Or are we talking about the people in Sweden, the Swedish? This is actually and I'm going to end here because we've been at this for almost 30 minutes.
So this is actually, in my opinion, the most helpful part of everybody talking about Christian nationalism.
It's actually the nationalism part. You know what I mean? Because the Christian part, I think, is clear enough.
The nation part, like what is a nation actually? You know what I mean? What what what is it is isn't is the
United States a nation? John Harris has done some good work on this. You know, Stephen's book in this way is very, very helpful to think through some of these things, because these are things that we have not really thought through very often.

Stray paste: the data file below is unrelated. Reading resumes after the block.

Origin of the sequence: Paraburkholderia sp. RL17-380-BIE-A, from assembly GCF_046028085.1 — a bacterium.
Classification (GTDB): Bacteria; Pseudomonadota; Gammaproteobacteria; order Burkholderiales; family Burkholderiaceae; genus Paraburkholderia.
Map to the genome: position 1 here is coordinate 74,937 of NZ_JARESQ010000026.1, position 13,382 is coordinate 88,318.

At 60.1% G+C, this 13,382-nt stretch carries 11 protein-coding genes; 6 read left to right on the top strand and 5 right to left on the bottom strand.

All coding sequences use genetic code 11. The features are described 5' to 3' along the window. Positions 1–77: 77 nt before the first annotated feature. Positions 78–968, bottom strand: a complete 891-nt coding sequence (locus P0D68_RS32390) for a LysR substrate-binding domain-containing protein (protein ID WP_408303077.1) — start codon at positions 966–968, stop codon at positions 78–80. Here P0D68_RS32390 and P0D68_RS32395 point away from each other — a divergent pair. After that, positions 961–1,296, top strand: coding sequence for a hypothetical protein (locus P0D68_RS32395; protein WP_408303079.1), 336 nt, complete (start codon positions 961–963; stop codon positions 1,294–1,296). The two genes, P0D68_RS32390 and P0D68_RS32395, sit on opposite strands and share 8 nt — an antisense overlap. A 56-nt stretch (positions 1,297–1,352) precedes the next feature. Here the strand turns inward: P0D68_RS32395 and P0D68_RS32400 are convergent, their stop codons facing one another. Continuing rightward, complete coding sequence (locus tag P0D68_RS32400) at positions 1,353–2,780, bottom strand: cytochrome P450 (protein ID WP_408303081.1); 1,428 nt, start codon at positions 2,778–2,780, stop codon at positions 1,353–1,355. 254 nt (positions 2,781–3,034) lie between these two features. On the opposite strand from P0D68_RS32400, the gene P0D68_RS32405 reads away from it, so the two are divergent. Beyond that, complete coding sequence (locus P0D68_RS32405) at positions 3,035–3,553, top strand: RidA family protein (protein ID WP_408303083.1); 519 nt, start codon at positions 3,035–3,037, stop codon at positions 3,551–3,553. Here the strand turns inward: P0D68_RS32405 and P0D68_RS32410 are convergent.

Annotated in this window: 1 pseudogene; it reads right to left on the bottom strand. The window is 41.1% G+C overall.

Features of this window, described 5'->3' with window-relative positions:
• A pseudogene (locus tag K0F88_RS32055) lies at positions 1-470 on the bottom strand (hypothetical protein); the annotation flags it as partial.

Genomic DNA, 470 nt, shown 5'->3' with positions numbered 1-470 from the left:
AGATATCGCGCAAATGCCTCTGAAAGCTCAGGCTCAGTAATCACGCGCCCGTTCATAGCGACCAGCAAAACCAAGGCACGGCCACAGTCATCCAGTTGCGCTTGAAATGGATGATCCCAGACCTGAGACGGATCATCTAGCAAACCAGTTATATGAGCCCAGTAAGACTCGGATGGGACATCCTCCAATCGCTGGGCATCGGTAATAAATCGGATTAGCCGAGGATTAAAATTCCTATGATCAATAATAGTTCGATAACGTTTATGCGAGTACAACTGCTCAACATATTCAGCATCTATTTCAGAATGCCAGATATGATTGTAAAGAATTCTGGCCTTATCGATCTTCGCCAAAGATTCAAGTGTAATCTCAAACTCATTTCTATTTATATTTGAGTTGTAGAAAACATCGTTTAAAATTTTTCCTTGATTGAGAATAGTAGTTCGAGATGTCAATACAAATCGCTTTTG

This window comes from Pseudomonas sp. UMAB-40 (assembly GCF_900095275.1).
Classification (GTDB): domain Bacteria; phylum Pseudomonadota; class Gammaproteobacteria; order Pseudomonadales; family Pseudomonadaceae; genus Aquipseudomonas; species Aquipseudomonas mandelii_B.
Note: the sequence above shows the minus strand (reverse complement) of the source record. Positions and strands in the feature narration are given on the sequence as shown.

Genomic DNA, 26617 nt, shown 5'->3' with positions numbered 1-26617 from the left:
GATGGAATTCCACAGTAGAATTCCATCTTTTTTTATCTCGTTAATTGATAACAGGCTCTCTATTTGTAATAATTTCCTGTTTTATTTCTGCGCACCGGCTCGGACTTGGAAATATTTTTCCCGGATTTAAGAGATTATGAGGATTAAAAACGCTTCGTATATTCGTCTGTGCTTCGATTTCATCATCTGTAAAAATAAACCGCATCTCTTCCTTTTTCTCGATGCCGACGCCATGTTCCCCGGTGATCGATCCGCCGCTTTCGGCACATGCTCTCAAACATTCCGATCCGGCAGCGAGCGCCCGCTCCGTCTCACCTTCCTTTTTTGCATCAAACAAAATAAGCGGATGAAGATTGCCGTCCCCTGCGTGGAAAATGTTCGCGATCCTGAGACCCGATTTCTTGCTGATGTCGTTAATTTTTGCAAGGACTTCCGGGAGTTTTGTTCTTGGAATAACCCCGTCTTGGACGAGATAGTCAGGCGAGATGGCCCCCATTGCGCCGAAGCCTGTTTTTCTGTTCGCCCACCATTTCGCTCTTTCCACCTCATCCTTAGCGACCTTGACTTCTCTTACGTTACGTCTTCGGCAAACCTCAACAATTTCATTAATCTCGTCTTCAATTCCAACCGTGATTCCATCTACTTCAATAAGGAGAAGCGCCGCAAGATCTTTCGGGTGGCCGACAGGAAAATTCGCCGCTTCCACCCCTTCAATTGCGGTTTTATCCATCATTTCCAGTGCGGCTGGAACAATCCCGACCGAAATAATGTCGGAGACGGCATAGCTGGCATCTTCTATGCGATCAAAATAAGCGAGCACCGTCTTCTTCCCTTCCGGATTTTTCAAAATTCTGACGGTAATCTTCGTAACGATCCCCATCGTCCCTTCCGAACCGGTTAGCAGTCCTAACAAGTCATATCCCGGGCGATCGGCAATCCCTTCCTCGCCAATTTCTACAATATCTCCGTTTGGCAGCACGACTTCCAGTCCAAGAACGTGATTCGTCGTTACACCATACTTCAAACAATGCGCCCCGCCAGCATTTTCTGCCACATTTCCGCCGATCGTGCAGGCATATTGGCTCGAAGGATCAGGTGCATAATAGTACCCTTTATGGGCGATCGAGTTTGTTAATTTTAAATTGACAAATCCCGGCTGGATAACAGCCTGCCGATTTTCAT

What is a nation? That part is there's so much there.
And there's and this is the part where I think probably Owen is the most in need of help.
And so it's a shame that he just, you know, starts throwing pejoratives out there and calling everyone and their mother a kinness and a racist.
That's a real shame, because this is where he needs to learn. It's as simple as that.
This is where he needs help. So anyway, we're going to get more into that in a little bit, because we're going to talk more about that.
They do, in fact, a little bit in this in this video. So I hope you found this one helpful. It's just it's a shame that it has to be so childish at times.
It really does. You know, Owen is I'd like to think that he's smarter than this.
I really do. I really do. Psalm 2 talks about the nation's bowing. So we can talk about the nation's being discipled or the nation's being baptized without turning into an idiot and thinking, oh, hey, sweetie, you take sweetened coffee.
By the way, that was number one of like six times he talks about that. Let's go.